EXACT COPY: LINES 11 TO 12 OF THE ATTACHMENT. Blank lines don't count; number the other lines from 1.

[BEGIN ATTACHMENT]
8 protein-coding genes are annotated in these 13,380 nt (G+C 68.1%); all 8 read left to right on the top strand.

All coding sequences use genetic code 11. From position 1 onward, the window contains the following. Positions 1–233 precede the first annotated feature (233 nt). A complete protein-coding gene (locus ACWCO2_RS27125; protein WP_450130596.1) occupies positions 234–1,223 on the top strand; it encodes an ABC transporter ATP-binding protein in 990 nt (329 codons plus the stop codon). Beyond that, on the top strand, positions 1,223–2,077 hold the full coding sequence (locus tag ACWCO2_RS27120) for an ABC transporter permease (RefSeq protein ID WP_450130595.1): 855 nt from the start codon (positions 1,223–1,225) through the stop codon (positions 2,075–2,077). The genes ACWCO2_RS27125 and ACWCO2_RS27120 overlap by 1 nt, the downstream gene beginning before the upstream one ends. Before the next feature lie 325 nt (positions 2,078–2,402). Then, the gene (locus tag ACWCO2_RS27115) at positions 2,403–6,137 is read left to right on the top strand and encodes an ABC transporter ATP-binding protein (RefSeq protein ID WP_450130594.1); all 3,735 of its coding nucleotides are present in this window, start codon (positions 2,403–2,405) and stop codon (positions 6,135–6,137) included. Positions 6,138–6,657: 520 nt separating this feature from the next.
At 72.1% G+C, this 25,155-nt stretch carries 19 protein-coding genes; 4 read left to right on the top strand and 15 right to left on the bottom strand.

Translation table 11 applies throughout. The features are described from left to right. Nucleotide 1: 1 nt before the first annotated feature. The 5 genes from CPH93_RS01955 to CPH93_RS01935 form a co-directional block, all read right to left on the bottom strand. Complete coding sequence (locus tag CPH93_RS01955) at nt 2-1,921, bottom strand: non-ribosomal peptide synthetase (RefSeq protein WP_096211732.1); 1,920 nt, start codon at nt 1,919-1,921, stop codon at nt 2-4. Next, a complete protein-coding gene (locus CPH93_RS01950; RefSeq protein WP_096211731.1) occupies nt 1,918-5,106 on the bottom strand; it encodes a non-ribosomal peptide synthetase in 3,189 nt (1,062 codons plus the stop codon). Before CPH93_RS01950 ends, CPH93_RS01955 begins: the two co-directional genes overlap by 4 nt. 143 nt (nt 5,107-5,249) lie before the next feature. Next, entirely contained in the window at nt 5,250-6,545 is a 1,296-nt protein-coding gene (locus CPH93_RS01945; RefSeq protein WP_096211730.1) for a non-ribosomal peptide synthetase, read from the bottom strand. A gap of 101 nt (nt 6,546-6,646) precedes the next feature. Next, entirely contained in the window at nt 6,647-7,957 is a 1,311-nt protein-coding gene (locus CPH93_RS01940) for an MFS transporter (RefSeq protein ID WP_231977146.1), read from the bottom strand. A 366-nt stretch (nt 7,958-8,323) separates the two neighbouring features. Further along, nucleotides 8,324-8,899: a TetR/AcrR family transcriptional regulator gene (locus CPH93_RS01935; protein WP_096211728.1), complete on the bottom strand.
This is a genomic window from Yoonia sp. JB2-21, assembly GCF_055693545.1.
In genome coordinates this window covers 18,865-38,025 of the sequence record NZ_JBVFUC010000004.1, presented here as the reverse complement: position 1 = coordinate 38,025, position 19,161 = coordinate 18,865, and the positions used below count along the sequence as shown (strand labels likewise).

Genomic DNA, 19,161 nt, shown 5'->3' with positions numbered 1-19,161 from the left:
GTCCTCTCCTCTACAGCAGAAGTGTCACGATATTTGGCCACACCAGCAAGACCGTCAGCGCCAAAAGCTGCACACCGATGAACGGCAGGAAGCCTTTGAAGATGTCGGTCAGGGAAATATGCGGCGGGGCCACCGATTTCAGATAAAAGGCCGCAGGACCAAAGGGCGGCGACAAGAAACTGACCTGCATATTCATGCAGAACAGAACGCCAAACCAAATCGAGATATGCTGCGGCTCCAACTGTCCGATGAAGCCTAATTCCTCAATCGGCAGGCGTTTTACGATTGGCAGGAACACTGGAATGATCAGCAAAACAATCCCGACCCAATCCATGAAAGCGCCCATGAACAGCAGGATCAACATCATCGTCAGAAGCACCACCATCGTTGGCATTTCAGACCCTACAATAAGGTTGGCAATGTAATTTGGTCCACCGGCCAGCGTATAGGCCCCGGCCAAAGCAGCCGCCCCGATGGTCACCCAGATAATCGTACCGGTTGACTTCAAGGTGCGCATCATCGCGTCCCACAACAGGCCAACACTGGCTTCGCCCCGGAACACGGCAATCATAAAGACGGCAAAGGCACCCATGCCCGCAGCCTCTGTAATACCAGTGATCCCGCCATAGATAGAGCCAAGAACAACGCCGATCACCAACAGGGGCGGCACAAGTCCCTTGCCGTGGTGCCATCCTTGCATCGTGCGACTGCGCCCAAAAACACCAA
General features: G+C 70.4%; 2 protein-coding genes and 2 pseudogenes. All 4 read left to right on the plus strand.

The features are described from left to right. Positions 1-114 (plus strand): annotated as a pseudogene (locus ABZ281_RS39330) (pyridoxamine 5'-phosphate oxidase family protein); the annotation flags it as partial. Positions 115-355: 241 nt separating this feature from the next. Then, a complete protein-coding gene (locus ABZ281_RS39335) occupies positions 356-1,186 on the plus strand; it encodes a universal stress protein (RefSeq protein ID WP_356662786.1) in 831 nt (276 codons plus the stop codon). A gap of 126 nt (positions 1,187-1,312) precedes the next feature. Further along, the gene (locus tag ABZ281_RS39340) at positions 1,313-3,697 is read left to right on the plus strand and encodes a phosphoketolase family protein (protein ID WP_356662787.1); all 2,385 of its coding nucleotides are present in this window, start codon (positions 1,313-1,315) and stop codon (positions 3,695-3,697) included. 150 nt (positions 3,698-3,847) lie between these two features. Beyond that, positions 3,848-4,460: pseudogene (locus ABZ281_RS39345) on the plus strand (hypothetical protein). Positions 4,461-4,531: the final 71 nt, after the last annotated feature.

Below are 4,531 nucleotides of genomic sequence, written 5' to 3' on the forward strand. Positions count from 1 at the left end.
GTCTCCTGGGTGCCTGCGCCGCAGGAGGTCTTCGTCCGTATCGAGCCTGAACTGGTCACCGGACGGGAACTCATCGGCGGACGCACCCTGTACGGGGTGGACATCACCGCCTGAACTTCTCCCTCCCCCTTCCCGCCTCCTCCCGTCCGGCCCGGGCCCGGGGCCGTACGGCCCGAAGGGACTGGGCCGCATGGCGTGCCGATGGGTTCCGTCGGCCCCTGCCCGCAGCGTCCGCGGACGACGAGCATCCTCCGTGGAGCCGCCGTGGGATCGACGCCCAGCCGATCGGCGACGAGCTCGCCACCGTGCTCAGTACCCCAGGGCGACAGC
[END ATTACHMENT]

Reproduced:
Below are 4,531 nucleotides of genomic sequence, written 5' to 3' on the forward strand. Positions count from 1 at the left end.
GTCTCCTGGGTGCCTGCGCCGCAGGAGGTCTTCGTCCGTATCGAGCCTGAACTGGTCACCGGACGGGAACTCATCGGCGGACGCACCCTGTACGGGGTGGACATCACCGCCTGAACTTCTCCCTCCCCCTTCCCGCCTCCTCCCGTCCGGCCCGGGCCCGGGGCCGTACGGCCCGAAGGGACTGGGCCGCATGGCGTGCCGATGGGTTCCGTCGGCCCCTGCCCGCAGCGTCCGCGGACGACGAGCATCCTCCGTGGAGCCGCCGTGGGATCGACGCCCAGCCGATCGGCGACGAGCTCGCCACCGTGCTCAGTACCCCAGGGCGACAGC